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FORD
03-22-2004, 12:42 PM
NEWSWEEK: In the Months Before 9/11, Justice Department Curtailed Highly Classified Program to Monitor Al Qaeda Suspects in the U.S.
Sunday March 21, 10:51 am ET
'They Came in There With Their Agenda and [Al Qaeda] was not on it,' Says Former Counterterrorism Chief Clarke of Bush Administration

# NEW YORK, March 21 /PRNewswire/ -- Newsweek has learned that in the months before 9/11, the U.S. Justice Department curtailed a highly classified program called "Catcher's Mitt" to monitor Al Qaeda suspects in the United States, after a federal judge severely chastised the FBI for improperly seeking permission to wiretap terrorists. During the Bush administration's first few months in office, Attorney General John Ashcroft downgraded terrorism as a priority, choosing to place more emphasis on drug trafficking and gun violence, report Investigative Correspondent Michael Isikoff and Assistant Managing Editor Evan Thomas in the March 29 issue of Newsweek (on newsstands Monday, March 22).

Richard Clarke, former counterterrorism chief of the national-security staff, tells Newsweek that at an April 2001 top-level meeting to discuss terrorism, his effort to focus on Al Qaeda was rebuffed by Deputy Defense Secretary Paul Wolfowitz. According to Clarke, Wolfowitz said, "Who cares about a little terrorist in Afghanistan?" The real threat, Wolfowitz insisted, was state-sponsored terrorism orchestrated by Saddam Hussein.

In the meeting, says Clarke, Wolfowitz cited the writings of Laurie Mylroie, a controversial academic who had written a book advancing an elaborate conspiracy theory that Saddam was behind the 1993 World Trade Center bombing. Clarke says he tried to refute Wolfowitz. "We've investigated that five ways to Friday, and nobody believes that," Clarke recalls saying. "It was Al Qaeda. It wasn't Saddam." A spokesman for Wolfowitz describes Clarke's account as a "fabrication." Wolfowitz always regarded Al Qaeda as "a major threat," says this official.

[i]yeah right... funny how Al Qaeda is never mentioned in the PNAC manifesto, but the invasion of Iraq certainly is! :mad:

Clarke tells Newsweek that the day after 9/11, President Bush wanted the FBI and CIA to hunt for any evidence that pointed to Iraqi strongman Saddam Hussein. Clarke recalls that Defense Secretary Donald Rumsfeld was also looking for a justification to bomb Iraq. Soon after the 9/11 attacks, Rumsfeld was arguing at a cabinet meeting that Afghanistan, home of Osama bin Laden's terrorist camps, did not offer "enough good targets." "We should do Iraq," Rumsfeld urged.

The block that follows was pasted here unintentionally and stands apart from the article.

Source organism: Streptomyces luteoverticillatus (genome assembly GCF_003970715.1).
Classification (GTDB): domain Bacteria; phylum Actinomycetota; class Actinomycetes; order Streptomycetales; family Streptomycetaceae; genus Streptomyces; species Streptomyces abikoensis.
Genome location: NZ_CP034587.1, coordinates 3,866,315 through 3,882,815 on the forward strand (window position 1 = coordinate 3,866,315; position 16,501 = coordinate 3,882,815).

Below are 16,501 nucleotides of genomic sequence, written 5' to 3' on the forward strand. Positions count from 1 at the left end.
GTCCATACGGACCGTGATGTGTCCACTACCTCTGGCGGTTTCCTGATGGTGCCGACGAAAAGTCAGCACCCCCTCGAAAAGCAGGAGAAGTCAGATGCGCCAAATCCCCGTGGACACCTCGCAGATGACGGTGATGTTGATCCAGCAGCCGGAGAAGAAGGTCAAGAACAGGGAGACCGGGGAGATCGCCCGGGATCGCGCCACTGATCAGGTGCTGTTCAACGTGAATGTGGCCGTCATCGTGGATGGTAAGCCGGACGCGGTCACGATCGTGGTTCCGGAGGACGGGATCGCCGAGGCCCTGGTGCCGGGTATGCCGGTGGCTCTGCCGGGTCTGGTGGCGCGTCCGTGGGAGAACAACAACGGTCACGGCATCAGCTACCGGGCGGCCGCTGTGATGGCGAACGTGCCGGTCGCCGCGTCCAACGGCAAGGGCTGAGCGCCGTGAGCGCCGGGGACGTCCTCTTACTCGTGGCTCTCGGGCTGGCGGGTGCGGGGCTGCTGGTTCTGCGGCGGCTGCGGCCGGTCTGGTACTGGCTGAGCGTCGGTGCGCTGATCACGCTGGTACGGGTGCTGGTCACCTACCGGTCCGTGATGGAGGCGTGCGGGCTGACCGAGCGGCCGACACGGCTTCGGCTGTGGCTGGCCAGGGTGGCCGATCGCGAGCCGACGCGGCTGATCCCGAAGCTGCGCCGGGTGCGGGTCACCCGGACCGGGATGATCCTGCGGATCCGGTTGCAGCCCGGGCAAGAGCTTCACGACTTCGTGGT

Six days after the president's request, Clarke says, he turned in a classified memo concluding that there was no evidence of Iraqi complicity in 9/11-nor any relationship between Iraq and Al Qaeda. The memo, says Clarke, was buried by an administration that was determined to get Iraq, sooner or later. In his new book, "Against All Enemies," Clarke portrays the Bush White House as indifferent to the Qaeda threat before 9/11, then obsessed with punishing Iraq, regardless of the what the evidence showed about Saddam's Qaeda ties, or lack of them.

The Bush administration is already pushing back. A White House official tells Newsweek that Bush has "no specific recollection" of the post 9/11 conversation described by Clarke, and that records show the president was not in the Situation Room at the time Clarke recalls. "His book might be called 'If Only They Had Listened to Dick Clarke,'" says an administration official.

As soon as Clarke's charges began appearing in print, Sen. John Kerry, the Democrats' presumptive nominee, put them on his campaign Web site. But for Kerry and the Democrats, the catch is that President Bill Clinton did no better to tame the terrorist threat during his last years in office. As Washington Post managing editor Steve Coll recently showed in his new book "Ghost Wars," those in the national-security bureaucracy under Clinton spent more time wringing their hands and squabbling with each other than going after Osama bin Laden.

Clarke was the White House counterterror chief during the late '90s and through 9/11. A career civil servant, Clarke was known for pounding the table to urge his counterparts at the CIA, FBI and Pentagon to do more about Al Qaeda. But he did not have much luck, in part because in both the Clinton and early Bush administrations, the top leadership did not back up Clarke and demand results.

In his new book, Clarke recounts how on Jan. 24, 2001, he recommended that the new president's national-security adviser, Condoleezza Rice, convene the president's top advisers to discuss the Qaeda threat. One week later, Bush did. But according to Clarke, the meeting had nothing to do with bin Laden. The topic was how to get rid of Saddam Hussein. "What does that tell you?" Clarke remarked to Newsweek. "They thought there was something more urgent. It was Iraq. They came in there with their agenda, and [Al Qaeda] was not on it."